Your Face Is Bogart’s

Nice to have you back, Ms. Bacall... Lauren Bacall and Humphrey Bogart made five movies together. Their chemistry was so electric that no matter what the story was about, she would always smolder and he would always appraise her coolly and wordlessly. The 1947 film, Dark Passage, however thinks outside of the box due to one simple … Continue reading Your Face Is Bogart’s

Stage To Screen: On the Town

"New York, New York, it's a {insert adjective here} town..." Leonard Bernstein, Betty Comden and Adolph Green's story of three sailors on leave in New York City is probably one of the most famous musicals of the World War Two period. It was both satire and commentary, as it came from a time when relationships … Continue reading Stage To Screen: On the Town

Mr. Blandings and Mr. Breen

Surprise! Those of us who have big families or have lived in apartments and dorms know what it's like to not have a lot of space. Being on top of each other all the time is a constant occurrence, and it can be a pain in the neck. Ideally, though, when the going gets tough, … Continue reading Mr. Blandings and Mr. Breen

Curing Box Office Poison

Miss Hepburn is back... Joan Crawford wasn't the only Golden Age actress to garner the dreaded Box Office Poison label; Katharine Hepburn also got stuck with it. What's interesting is how differently these two women handled the setback. Joan's response was to smolder in her posh mansion while waiting for good parts to come along, … Continue reading Curing Box Office Poison

Shore Is Awful

Brother, can you spare a dime? I've been on a John Steinbeck kick lately. In the last couple of months I've read Travels With Charley and Cannery Row (again), plus I have Sweet Thursday and The Pastures of Heaven lined up. I think the man was an absolute genius. We're all aware of one of … Continue reading Shore Is Awful

After Citizen Kane

The phrase, "sophomore slump" is common among public figures. When one's debut venture is excellent and celebrated, there's always a danger that anything following it will be a letdown. When one's debut film is Citizen Kane, the stakes are even higher. Orson Welles followed up that infamous firestorm with 1942's The Magnificent Ambersons. Based on the Booth Tarkington novel, … Continue reading After Citizen Kane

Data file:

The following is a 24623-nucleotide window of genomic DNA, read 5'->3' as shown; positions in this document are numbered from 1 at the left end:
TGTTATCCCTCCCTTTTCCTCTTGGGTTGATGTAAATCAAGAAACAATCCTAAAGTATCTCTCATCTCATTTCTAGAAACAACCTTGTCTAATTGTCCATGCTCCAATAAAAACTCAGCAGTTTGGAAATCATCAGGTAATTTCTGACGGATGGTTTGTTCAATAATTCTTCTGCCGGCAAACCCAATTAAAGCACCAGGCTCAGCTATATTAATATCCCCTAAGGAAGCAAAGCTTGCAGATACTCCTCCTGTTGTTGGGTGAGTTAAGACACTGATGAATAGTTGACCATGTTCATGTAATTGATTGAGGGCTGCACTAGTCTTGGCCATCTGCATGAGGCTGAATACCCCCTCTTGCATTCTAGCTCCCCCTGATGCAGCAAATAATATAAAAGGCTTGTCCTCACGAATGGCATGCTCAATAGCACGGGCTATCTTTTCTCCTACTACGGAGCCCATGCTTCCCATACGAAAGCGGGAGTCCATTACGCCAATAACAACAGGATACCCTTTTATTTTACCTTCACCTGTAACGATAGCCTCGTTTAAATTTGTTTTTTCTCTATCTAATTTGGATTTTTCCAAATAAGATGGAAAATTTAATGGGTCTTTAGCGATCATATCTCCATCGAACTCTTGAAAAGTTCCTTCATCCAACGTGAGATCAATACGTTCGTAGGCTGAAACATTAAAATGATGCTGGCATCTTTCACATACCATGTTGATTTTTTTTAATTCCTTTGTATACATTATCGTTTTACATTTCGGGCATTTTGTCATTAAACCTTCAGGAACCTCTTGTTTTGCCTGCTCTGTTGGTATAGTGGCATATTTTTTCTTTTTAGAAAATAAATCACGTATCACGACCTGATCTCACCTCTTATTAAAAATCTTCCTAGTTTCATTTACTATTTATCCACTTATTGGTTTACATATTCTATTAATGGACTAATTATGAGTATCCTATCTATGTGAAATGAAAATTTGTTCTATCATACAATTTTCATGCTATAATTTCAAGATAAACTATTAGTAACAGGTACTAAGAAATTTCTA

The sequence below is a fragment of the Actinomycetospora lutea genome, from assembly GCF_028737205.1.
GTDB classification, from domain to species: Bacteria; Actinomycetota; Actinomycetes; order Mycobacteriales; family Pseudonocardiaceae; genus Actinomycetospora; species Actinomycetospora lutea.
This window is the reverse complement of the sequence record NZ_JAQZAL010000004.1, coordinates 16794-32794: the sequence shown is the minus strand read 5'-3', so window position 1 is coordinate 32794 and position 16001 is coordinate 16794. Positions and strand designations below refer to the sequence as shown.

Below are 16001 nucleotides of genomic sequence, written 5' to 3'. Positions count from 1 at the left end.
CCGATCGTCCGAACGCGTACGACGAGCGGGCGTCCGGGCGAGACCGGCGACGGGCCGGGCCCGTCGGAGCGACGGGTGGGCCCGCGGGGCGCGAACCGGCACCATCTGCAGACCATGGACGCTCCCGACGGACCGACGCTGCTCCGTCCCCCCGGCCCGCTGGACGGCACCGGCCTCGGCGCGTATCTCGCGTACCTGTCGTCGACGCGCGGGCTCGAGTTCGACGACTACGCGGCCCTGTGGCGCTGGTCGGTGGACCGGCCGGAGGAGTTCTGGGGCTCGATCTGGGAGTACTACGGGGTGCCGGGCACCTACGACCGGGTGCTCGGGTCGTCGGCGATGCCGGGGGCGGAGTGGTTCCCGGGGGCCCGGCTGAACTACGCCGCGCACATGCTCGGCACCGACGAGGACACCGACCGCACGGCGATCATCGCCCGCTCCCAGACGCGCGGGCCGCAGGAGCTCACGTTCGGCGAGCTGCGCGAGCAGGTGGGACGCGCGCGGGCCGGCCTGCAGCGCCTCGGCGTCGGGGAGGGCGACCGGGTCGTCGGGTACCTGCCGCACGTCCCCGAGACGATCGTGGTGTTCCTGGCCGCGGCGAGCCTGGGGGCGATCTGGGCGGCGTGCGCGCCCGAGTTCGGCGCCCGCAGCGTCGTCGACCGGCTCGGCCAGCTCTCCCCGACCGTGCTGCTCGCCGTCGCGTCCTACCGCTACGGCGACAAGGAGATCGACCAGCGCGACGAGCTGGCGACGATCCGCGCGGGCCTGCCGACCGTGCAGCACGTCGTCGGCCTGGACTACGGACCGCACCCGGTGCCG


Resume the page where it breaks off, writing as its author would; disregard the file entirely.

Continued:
The Angels of Bataan and Corregidor

Like Wake Island, Bataan and Corregidor were attacked by the Japanese while Pearl Harbor was taking place. Even more obscure than what happened to the servicepeople are the experiences of military nurses in the Philippines. These women tirelessly labored with little to no medicine or resources, and nevertheless provided major support and encouragement to Americans … Continue reading The Angels of Bataan and Corregidor

Remember Wake Island

Pearl Harbor wasn't the only locale attacked by the Japanese in December of 1941. Another was Wake Island. It's one of the most isolated islands in the world, but Wake Island was both a Marine base and a refueling stop for the Pan American Clipper, which made it strategically important and therefore no small target … Continue reading Remember Wake Island

God Bless This Ship

In tribute to those who fought and died for freedom throughout the world... On this day in 1939, British Prime Minister Neville Chamberlain announced in a slumped, defeated voice that Britain was at war with Germany. It was a supreme comedown for the man who blithely waved a copy of the Munich Pact in the … Continue reading God Bless This Ship

Politics As Usual

And here's our guy Van... Ah, politics. It's no secret that they're a nasty business. It's also no secret that they can get particularly ugly on social media. What's easy to forget, though, is how much hasn't changed (Side note: Jefferson and Adams were known for some sick burns in their time.). Manipulation, back door … Continue reading Politics As Usual

Shamedown #7: Thunderbolt

It's time for another Shamedown, and another invitation to pay the Cinema Shame folks a visit if anyone's curious about this whole Shame thing. And now, onward... Last year's Shamedown #7 was my review of the William Wyler documentary, The Memphis Belle, in which he flew several missions with a bomber crew, documenting their reactions and the … Continue reading Shamedown #7: Thunderbolt

The Show Must Go On

Some crazy, crazy stuff hit theaters during the Second World War. Audiences were receptive to it, as they were looking for an escape from worry or bad news. One of the craziest was 1943's Thank Your Lucky Stars. Warner Bros. not only crammed in every star it could, but many of them act delightfully out of character. … Continue reading The Show Must Go On